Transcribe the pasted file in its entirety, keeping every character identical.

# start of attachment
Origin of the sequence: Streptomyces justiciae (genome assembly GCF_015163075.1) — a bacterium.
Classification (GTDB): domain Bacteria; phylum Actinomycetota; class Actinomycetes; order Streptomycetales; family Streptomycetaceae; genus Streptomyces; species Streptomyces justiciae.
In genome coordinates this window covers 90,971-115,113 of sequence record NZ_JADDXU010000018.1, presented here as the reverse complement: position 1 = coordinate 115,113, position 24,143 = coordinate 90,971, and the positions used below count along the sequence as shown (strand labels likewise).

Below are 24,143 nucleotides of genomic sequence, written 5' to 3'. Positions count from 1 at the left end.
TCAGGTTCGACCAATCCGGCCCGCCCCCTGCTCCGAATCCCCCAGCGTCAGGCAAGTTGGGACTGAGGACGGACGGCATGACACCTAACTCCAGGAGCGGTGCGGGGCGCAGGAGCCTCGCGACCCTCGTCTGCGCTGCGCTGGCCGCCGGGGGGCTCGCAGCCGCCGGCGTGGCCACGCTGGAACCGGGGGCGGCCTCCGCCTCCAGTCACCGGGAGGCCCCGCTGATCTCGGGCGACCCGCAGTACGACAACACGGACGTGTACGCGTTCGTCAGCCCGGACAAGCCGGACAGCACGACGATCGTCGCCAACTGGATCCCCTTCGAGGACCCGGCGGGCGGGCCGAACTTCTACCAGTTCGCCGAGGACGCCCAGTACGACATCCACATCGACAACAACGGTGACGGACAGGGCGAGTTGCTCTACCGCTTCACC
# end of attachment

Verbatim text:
Origin of the sequence: Streptomyces justiciae (genome assembly GCF_015163075.1) — a bacterium.
Classification (GTDB): domain Bacteria; phylum Actinomycetota; class Actinomycetes; order Streptomycetales; family Streptomycetaceae; genus Streptomyces; species Streptomyces justiciae.
In genome coordinates this window covers 90,971-115,113 of sequence record NZ_JADDXU010000018.1, presented here as the reverse complement: position 1 = coordinate 115,113, position 24,143 = coordinate 90,971, and the positions used below count along the sequence as shown (strand labels likewise).

Below are 24,143 nucleotides of genomic sequence, written 5' to 3'. Positions count from 1 at the left end.
TCAGGTTCGACCAATCCGGCCCGCCCCCTGCTCCGAATCCCCCAGCGTCAGGCAAGTTGGGACTGAGGACGGACGGCATGACACCTAACTCCAGGAGCGGTGCGGGGCGCAGGAGCCTCGCGACCCTCGTCTGCGCTGCGCTGGCCGCCGGGGGGCTCGCAGCCGCCGGCGTGGCCACGCTGGAACCGGGGGCGGCCTCCGCCTCCAGTCACCGGGAGGCCCCGCTGATCTCGGGCGACCCGCAGTACGACAACACGGACGTGTACGCGTTCGTCAGCCCGGACAAGCCGGACAGCACGACGATCGTCGCCAACTGGATCCCCTTCGAGGACCCGGCGGGCGGGCCGAACTTCTACCAGTTCGCCGAGGACGCCCAGTACGACATCCACATCGACAACAACGGTGACGGACAGGGCGAGTTGCTCTACCGCTTCACC